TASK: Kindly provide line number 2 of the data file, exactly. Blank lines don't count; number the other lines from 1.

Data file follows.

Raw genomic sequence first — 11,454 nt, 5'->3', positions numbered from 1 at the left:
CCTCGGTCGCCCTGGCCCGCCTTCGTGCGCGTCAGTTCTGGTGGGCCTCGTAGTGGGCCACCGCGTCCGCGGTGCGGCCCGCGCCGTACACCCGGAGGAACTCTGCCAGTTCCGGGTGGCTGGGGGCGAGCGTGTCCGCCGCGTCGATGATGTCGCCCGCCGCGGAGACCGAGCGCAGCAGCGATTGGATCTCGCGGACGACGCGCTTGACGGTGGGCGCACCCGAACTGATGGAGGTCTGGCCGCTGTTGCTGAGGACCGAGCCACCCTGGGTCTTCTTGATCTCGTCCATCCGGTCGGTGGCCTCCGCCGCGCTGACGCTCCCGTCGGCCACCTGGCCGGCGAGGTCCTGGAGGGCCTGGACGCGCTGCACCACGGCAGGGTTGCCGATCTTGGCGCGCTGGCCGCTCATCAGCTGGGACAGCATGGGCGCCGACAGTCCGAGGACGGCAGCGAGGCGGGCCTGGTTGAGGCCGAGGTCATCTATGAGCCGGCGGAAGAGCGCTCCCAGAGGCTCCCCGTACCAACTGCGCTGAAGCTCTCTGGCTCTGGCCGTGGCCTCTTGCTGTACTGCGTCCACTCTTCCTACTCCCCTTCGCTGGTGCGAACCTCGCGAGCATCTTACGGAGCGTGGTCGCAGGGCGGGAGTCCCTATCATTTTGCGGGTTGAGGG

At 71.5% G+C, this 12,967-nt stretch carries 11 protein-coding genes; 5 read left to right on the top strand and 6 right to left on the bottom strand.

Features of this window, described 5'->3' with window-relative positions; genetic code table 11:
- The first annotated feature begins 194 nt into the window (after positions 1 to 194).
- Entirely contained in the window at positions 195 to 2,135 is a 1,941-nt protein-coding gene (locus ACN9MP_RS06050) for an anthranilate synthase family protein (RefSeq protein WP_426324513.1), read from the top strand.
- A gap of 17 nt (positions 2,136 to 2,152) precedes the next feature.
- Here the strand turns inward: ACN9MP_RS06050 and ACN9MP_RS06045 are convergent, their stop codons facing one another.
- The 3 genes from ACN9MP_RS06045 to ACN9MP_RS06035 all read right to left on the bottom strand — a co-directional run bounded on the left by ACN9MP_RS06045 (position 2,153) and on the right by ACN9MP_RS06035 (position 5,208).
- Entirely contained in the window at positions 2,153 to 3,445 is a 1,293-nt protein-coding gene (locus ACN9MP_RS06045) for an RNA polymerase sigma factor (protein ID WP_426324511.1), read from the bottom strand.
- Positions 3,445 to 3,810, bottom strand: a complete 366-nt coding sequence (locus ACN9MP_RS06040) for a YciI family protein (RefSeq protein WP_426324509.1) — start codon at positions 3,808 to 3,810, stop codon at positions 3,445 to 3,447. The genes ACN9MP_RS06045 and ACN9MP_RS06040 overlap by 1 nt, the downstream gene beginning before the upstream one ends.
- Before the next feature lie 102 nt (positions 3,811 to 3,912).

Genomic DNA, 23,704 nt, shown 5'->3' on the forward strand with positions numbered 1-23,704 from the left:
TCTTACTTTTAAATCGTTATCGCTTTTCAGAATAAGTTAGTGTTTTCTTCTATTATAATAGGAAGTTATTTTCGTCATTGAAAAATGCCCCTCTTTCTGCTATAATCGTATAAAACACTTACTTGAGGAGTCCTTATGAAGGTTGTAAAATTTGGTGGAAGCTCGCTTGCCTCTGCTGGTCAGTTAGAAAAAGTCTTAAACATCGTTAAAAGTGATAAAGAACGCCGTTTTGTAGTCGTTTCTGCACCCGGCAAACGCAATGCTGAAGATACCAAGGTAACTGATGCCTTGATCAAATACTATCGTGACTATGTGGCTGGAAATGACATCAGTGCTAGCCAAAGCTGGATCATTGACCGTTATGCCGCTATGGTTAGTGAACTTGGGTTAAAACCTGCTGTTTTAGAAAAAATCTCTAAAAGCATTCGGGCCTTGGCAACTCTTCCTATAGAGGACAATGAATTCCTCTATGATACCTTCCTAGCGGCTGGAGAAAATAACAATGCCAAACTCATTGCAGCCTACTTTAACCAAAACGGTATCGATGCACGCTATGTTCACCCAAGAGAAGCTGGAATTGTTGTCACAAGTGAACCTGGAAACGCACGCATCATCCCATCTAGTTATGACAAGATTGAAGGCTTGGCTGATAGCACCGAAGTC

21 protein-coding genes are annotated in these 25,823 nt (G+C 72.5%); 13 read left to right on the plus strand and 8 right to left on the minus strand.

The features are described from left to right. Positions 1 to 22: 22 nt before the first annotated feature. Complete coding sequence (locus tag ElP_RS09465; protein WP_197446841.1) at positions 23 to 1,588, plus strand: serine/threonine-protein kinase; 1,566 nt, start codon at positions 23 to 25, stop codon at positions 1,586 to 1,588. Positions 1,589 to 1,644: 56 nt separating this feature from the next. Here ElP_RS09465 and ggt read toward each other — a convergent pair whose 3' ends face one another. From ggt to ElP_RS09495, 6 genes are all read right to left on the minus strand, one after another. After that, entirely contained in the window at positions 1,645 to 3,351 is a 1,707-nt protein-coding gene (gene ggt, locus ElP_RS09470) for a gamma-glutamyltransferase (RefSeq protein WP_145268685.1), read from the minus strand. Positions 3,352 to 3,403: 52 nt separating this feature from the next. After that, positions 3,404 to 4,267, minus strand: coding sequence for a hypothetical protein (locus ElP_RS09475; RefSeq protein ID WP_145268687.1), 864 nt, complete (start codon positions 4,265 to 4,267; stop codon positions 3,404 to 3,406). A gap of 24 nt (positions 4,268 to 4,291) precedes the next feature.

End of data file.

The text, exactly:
CCTCGGTCGCCCTGGCCCGCCTTCGTGCGCGTCAGTTCTGGTGGGCCTCGTAGTGGGCCACCGCGTCCGCGGTGCGGCCCGCGCCGTACACCCGGAGGAACTCTGCCAGTTCCGGGTGGCTGGGGGCGAGCGTGTCCGCCGCGTCGATGATGTCGCCCGCCGCGGAGACCGAGCGCAGCAGCGATTGGATCTCGCGGACGACGCGCTTGACGGTGGGCGCACCCGAACTGATGGAGGTCTGGCCGCTGTTGCTGAGGACCGAGCCACCCTGGGTCTTCTTGATCTCGTCCATCCGGTCGGTGGCCTCCGCCGCGCTGACGCTCCCGTCGGCCACCTGGCCGGCGAGGTCCTGGAGGGCCTGGACGCGCTGCACCACGGCAGGGTTGCCGATCTTGGCGCGCTGGCCGCTCATCAGCTGGGACAGCATGGGCGCCGACAGTCCGAGGACGGCAGCGAGGCGGGCCTGGTTGAGGCCGAGGTCATCTATGAGCCGGCGGAAGAGCGCTCCCAGAGGCTCCCCGTACCAACTGCGCTGAAGCTCTCTGGCTCTGGCCGTGGCCTCTTGCTGTACTGCGTCCACTCTTCCTACTCCCCTTCGCTGGTGCGAACCTCGCGAGCATCTTACGGAGCGTGGTCGCAGGGCGGGAGTCCCTATCATTTTGCGGGTTGAGGG